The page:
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Brain Science & Web Marketing - Lessons from AMA Speaker Andy Crestodina

3 minutes
Josh Kasombo

As a digital marketing agency we’re always on the lookout for the best tips and tricks for supercharging our clients’ success. That’s why we continue to love what AMA Milwaukee has done for local marketers by bringing key influencers in the industry to share their knowledge and insights with us. That was certainly the case when we had the pleasure of sitting in on Andy Crestodina’s seminar, “Brain Science and Web Marketing”.


The seminar promised to reveal the secrets of marketing masters, citing specific examples of the relationship between the brain, behavior, and marketing on the web. Crestodina didn’t disappoint on that promise, highlighting case studies and specific neuromarketing tactics that any website can use to better connect with their customers with social proof, psychological anchoring, and tapping into cognitive biases in your writing.


Here’s just a touch of what we learned!


1. Social Proof

Using social proof is a bias that has been used for as long as you can imagine. In short, everyone has an unconscious desire to act or do what everyone else does. You might know it as the “conformity bias”. What this does is provide legitimacy for your product or service. An example would be having a running count of everyone that has picked you over the competition (think McDonalds’ over however many billion served signs). The point is to make it seem like it would be strange not to choose you.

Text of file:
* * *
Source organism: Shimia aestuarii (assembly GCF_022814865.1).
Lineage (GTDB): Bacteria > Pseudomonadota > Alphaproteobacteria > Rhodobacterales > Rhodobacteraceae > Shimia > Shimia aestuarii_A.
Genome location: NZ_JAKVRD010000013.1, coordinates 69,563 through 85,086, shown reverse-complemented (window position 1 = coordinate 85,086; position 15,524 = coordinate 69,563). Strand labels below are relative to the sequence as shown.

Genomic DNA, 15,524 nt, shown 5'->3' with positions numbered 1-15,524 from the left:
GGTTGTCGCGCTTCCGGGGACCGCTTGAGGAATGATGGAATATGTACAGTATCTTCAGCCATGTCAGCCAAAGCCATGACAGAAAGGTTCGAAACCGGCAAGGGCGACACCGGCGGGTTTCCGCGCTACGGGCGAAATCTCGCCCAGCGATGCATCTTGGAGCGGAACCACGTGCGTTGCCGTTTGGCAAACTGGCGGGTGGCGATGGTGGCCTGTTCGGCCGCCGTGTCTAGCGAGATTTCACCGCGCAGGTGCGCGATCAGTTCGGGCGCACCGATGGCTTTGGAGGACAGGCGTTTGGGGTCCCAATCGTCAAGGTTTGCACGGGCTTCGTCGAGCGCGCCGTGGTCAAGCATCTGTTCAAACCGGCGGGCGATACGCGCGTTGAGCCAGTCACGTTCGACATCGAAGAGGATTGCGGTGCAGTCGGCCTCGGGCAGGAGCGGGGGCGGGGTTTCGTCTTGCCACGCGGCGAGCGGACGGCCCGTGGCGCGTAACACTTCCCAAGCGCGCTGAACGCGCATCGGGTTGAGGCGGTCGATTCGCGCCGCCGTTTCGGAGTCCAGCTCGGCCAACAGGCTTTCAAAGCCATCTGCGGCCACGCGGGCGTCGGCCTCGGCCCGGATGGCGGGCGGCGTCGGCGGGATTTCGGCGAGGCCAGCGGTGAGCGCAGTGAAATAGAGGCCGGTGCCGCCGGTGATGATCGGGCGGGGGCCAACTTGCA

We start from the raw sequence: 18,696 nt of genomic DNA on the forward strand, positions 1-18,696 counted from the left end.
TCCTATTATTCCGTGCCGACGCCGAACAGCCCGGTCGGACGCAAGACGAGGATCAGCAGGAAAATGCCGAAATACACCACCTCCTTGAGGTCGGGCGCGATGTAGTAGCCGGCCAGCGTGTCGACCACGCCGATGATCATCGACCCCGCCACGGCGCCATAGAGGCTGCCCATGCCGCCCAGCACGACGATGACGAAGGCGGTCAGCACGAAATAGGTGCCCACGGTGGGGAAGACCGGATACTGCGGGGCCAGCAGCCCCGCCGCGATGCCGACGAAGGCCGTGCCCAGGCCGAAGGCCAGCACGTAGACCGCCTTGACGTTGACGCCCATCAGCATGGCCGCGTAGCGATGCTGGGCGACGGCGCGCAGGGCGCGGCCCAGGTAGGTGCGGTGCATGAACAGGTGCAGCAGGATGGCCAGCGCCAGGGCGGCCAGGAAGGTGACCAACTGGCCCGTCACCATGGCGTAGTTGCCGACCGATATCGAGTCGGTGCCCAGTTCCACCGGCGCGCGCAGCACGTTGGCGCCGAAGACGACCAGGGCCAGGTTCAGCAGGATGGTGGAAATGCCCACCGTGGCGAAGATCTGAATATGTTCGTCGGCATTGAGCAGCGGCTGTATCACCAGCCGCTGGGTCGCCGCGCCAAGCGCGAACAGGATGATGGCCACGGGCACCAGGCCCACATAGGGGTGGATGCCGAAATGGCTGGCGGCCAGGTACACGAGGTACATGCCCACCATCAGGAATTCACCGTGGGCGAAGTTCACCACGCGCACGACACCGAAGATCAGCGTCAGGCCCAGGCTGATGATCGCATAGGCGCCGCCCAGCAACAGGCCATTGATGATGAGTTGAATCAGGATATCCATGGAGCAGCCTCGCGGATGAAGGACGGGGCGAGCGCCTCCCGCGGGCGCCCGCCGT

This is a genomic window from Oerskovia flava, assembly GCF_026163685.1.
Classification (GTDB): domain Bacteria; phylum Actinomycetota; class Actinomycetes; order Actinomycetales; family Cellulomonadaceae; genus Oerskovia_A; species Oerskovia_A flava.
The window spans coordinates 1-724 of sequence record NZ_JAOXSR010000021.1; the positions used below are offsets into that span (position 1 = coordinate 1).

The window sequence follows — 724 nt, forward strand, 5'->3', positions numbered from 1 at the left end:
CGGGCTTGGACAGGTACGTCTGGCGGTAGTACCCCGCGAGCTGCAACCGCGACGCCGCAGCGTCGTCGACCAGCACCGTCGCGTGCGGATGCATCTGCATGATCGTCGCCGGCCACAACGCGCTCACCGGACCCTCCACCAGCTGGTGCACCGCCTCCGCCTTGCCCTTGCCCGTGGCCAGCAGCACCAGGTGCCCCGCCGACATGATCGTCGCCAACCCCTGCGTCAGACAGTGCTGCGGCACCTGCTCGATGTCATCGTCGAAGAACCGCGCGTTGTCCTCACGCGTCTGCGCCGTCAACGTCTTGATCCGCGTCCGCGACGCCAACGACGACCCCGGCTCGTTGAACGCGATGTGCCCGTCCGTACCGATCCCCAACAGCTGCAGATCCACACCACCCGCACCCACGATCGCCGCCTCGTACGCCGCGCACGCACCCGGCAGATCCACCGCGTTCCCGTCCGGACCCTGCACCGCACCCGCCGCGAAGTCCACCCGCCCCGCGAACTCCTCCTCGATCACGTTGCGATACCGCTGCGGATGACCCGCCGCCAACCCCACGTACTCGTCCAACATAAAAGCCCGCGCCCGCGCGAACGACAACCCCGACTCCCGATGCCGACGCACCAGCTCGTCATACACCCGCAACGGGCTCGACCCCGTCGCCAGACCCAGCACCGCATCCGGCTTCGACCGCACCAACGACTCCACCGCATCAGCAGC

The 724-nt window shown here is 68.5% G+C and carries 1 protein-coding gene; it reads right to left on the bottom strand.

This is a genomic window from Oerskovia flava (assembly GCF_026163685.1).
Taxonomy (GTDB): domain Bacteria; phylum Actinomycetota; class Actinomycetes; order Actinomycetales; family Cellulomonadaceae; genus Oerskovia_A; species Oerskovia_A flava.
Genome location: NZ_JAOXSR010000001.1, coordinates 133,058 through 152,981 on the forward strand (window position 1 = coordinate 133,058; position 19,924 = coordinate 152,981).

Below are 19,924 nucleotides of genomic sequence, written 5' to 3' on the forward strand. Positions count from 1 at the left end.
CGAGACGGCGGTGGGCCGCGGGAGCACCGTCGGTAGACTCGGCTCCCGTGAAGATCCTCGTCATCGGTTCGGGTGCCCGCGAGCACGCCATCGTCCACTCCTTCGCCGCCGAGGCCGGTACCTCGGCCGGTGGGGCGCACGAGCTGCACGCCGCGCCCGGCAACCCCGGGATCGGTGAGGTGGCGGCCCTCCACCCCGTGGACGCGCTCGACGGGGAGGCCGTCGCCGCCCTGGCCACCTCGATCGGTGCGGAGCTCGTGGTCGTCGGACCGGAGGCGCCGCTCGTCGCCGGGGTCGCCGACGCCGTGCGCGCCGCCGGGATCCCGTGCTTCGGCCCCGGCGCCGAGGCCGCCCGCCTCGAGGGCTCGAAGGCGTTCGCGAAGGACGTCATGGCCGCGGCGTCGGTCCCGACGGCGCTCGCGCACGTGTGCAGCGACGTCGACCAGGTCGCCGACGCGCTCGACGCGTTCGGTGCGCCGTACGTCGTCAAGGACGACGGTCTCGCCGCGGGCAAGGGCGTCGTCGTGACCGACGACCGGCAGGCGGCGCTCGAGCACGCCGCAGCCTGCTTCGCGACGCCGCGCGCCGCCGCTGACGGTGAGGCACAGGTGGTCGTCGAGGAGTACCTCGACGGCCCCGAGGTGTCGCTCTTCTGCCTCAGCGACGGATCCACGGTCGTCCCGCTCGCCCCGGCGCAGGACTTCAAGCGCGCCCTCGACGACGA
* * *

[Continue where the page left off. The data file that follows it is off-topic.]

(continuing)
2. Priming

When you hear the word prime you often think of ideas like first or the best one. Priming follows that same idea in that marketers can strategically present you with a certain piece of information first in an effort to make you feel differently about what ever follows it. This is seen all the time in pricing. If you list the most expensive option first and then provide less costly ones afterwards, you are primed to think that first number isn’t the best deal.


3. Loss Aversion

This is one that you may not even realize happens to you! With loss aversion the idea is that we tend to react more to losing something than we do to gaining something. The feeling of pleasure that you get from that brand new gadget isn’t on the same level of the pain you feel from your favorite watch dying. We’re programmed to avoid the feeling of losing something or missing out. That’s why you’ll often see services or products marketed with messaging that highlights what you’ll miss out on by not using it. 


4. Reciprocity

As the old saying goes, “Do unto others as you would have them do unto you.” That’s the basis of this strategy. Reciprocity is more so an investment, meaning that the more things you do for someone else, the better chance they will then feel inclined to return the gesture. This is more impactful when we think of social media and networking. Going out of your way to like, share, comment, and recommend will put you in a good position to receive similar treatment in the future. 


5. Writing Tips

When it comes to writing the most important thing is to be simple. Make things easy to skim and digest (an 8th grade level of readability is the best). This means making sure your content is split up with headers and sub-headers, bullets or italics, and short paragraphs. 


6. Visual Tips

Visual style and preference can be largely subjective, but here are a few things that will help no matter the project!

For buttons:

Make sure it’s code, not a graphic!

Make it big enough to touch (57 pixels)

Use color that contrasts with other site elements

Things to definitely put on your website:

Pictures of you and your team!

Things to avoid:

A testimonial page

“We are #1” or “We are the best!” banners or decals


Check out Andy Crestondia and his book Content Chemistry: The Illustrated Handbook for Content Marketing here!


Want to learn more about our expertise in web marketing? Let's talk today